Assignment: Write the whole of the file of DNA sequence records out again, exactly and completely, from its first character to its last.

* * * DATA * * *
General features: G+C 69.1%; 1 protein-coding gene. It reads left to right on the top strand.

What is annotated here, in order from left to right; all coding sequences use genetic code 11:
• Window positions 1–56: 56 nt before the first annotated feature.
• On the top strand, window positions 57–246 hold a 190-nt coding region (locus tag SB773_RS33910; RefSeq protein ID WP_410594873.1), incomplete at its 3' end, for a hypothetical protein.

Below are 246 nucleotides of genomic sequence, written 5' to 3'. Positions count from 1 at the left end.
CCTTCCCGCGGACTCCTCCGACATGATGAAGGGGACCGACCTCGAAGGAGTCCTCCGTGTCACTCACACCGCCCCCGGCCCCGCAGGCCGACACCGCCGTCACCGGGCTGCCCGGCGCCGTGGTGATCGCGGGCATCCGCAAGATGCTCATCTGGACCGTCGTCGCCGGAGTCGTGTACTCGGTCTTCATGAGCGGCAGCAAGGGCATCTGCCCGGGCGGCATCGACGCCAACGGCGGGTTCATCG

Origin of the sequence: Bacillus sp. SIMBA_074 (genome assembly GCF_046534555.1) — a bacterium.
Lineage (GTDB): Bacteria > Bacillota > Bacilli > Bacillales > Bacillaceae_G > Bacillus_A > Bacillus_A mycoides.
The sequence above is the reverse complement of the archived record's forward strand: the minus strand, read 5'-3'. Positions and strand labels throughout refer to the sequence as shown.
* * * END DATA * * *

General features: G+C 69.1%; 1 protein-coding gene. It reads left to right on the top strand.

What is annotated here, in order from left to right; all coding sequences use genetic code 11:
• Window positions 1–56: 56 nt before the first annotated feature.
• On the top strand, window positions 57–246 hold a 190-nt coding region (locus tag SB773_RS33910; RefSeq protein ID WP_410594873.1), incomplete at its 3' end, for a hypothetical protein.

Below are 246 nucleotides of genomic sequence, written 5' to 3'. Positions count from 1 at the left end.
CCTTCCCGCGGACTCCTCCGACATGATGAAGGGGACCGACCTCGAAGGAGTCCTCCGTGTCACTCACACCGCCCCCGGCCCCGCAGGCCGACACCGCCGTCACCGGGCTGCCCGGCGCCGTGGTGATCGCGGGCATCCGCAAGATGCTCATCTGGACCGTCGTCGCCGGAGTCGTGTACTCGGTCTTCATGAGCGGCAGCAAGGGCATCTGCCCGGGCGGCATCGACGCCAACGGCGGGTTCATCG

Origin of the sequence: Bacillus sp. SIMBA_074 (genome assembly GCF_046534555.1) — a bacterium.
Lineage (GTDB): Bacteria > Bacillota > Bacilli > Bacillales > Bacillaceae_G > Bacillus_A > Bacillus_A mycoides.
The sequence above is the reverse complement of the archived record's forward strand: the minus strand, read 5'-3'. Positions and strand labels throughout refer to the sequence as shown.